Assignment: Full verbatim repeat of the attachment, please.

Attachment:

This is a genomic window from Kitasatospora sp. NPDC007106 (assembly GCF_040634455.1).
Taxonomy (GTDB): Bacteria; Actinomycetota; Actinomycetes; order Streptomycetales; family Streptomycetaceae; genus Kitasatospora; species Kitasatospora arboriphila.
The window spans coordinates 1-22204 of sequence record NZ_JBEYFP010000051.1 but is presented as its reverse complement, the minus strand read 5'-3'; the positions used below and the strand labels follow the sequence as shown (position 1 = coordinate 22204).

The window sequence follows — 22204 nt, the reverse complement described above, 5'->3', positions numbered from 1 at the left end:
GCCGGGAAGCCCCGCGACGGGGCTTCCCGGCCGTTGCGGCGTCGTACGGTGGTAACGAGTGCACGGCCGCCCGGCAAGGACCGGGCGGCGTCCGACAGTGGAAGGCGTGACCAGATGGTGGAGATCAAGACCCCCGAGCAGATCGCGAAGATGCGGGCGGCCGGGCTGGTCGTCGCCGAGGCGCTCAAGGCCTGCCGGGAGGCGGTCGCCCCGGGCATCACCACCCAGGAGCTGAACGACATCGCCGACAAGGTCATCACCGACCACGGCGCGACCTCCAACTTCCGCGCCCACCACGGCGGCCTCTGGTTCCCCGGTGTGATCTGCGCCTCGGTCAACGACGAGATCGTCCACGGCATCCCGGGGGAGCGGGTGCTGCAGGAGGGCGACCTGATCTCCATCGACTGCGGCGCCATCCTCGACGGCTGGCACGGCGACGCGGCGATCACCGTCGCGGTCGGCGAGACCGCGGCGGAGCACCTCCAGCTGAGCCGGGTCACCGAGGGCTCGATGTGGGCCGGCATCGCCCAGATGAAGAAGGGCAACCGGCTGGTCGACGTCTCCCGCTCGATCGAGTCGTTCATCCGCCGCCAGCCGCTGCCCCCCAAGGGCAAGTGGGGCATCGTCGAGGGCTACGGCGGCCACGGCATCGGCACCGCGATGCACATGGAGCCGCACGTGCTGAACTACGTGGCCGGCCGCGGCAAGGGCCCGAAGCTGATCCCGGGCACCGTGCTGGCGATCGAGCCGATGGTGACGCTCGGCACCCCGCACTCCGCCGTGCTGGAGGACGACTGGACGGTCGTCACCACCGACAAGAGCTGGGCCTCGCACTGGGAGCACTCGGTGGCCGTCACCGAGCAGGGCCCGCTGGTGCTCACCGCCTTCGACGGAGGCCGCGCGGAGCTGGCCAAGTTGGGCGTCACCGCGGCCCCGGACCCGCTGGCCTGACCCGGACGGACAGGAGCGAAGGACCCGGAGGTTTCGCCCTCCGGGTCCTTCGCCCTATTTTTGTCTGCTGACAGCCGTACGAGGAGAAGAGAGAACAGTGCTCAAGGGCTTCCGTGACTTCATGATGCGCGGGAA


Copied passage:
This is a genomic window from Kitasatospora sp. NPDC007106 (assembly GCF_040634455.1).
Taxonomy (GTDB): Bacteria; Actinomycetota; Actinomycetes; order Streptomycetales; family Streptomycetaceae; genus Kitasatospora; species Kitasatospora arboriphila.
The window spans coordinates 1-22204 of sequence record NZ_JBEYFP010000051.1 but is presented as its reverse complement, the minus strand read 5'-3'; the positions used below and the strand labels follow the sequence as shown (position 1 = coordinate 22204).

The window sequence follows — 22204 nt, the reverse complement described above, 5'->3', positions numbered from 1 at the left end:
GCCGGGAAGCCCCGCGACGGGGCTTCCCGGCCGTTGCGGCGTCGTACGGTGGTAACGAGTGCACGGCCGCCCGGCAAGGACCGGGCGGCGTCCGACAGTGGAAGGCGTGACCAGATGGTGGAGATCAAGACCCCCGAGCAGATCGCGAAGATGCGGGCGGCCGGGCTGGTCGTCGCCGAGGCGCTCAAGGCCTGCCGGGAGGCGGTCGCCCCGGGCATCACCACCCAGGAGCTGAACGACATCGCCGACAAGGTCATCACCGACCACGGCGCGACCTCCAACTTCCGCGCCCACCACGGCGGCCTCTGGTTCCCCGGTGTGATCTGCGCCTCGGTCAACGACGAGATCGTCCACGGCATCCCGGGGGAGCGGGTGCTGCAGGAGGGCGACCTGATCTCCATCGACTGCGGCGCCATCCTCGACGGCTGGCACGGCGACGCGGCGATCACCGTCGCGGTCGGCGAGACCGCGGCGGAGCACCTCCAGCTGAGCCGGGTCACCGAGGGCTCGATGTGGGCCGGCATCGCCCAGATGAAGAAGGGCAACCGGCTGGTCGACGTCTCCCGCTCGATCGAGTCGTTCATCCGCCGCCAGCCGCTGCCCCCCAAGGGCAAGTGGGGCATCGTCGAGGGCTACGGCGGCCACGGCATCGGCACCGCGATGCACATGGAGCCGCACGTGCTGAACTACGTGGCCGGCCGCGGCAAGGGCCCGAAGCTGATCCCGGGCACCGTGCTGGCGATCGAGCCGATGGTGACGCTCGGCACCCCGCACTCCGCCGTGCTGGAGGACGACTGGACGGTCGTCACCACCGACAAGAGCTGGGCCTCGCACTGGGAGCACTCGGTGGCCGTCACCGAGCAGGGCCCGCTGGTGCTCACCGCCTTCGACGGAGGCCGCGCGGAGCTGGCCAAGTTGGGCGTCACCGCGGCCCCGGACCCGCTGGCCTGACCCGGACGGACAGGAGCGAAGGACCCGGAGGTTTCGCCCTCCGGGTCCTTCGCCCTATTTTTGTCTGCTGACAGCCGTACGAGGAGAAGAGAGAACAGTGCTCAAGGGCTTCCGTGACTTCATGATGCGCGGGAA